Before our departure the dogs took one more romp in the green grassy fields and it was off to the foot races with John. In past years I've enjoyed watching John race Daisy in the fields of Kennesaw Mountain; it is a foot race that he always loses. But sometimes John has a heart much larger than his wind so racing is the last call for the day. Now Daisy fancies herself as the fastest dog of the pack and until her recent weight gain, that was the case. But at a tender young age, Taco is a lean, mean and twice the running machine yet Daisy refuses to give way. With any attempt of young Taco's desire, alpha Daisy will run his butt down. In return for his stake she surely makes him pay with punishment, but still it is a game. She trips him and flips him at any opportunity, these come as he slows down when he transitions from smooth fields to rough terrain.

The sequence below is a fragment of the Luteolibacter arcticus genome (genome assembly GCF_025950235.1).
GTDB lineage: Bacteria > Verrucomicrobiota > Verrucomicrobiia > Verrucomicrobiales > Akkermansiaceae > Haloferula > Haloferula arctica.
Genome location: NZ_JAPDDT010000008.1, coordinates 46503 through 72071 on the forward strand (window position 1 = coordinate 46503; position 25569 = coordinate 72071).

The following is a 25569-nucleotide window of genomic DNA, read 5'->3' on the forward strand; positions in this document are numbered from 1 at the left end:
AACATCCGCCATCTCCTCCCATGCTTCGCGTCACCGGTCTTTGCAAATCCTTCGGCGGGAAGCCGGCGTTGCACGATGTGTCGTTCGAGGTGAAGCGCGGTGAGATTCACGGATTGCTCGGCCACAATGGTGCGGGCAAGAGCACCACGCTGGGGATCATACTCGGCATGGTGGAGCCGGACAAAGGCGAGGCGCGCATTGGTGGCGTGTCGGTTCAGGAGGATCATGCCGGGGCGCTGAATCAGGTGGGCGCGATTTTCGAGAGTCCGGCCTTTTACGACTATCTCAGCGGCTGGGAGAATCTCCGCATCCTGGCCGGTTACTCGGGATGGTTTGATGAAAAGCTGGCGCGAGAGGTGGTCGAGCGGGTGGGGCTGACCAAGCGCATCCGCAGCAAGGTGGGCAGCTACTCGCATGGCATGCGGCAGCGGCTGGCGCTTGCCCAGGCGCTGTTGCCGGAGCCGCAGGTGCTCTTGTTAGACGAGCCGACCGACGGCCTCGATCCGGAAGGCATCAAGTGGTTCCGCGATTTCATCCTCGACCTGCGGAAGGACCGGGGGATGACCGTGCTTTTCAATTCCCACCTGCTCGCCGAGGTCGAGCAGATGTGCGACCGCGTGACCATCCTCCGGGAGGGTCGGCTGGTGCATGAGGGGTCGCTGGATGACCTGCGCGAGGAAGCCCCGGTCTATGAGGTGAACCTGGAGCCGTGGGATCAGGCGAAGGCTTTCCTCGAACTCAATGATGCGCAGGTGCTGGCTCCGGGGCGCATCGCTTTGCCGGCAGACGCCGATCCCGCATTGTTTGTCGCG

It's unfortunate that Sweet Pea chose to be an observer today. She spent the first ten minutes running with the pack but as we hit the trails she chose to stay by my side and from time to time chat with a dog or two. You could see that she was having a wonderful time but was content to spectate.

1 comment:

  1. I just keep reading your wonderful blog like a book. It's so interesting and I love your writing style. Can't wait for the next one! Thank you Tim.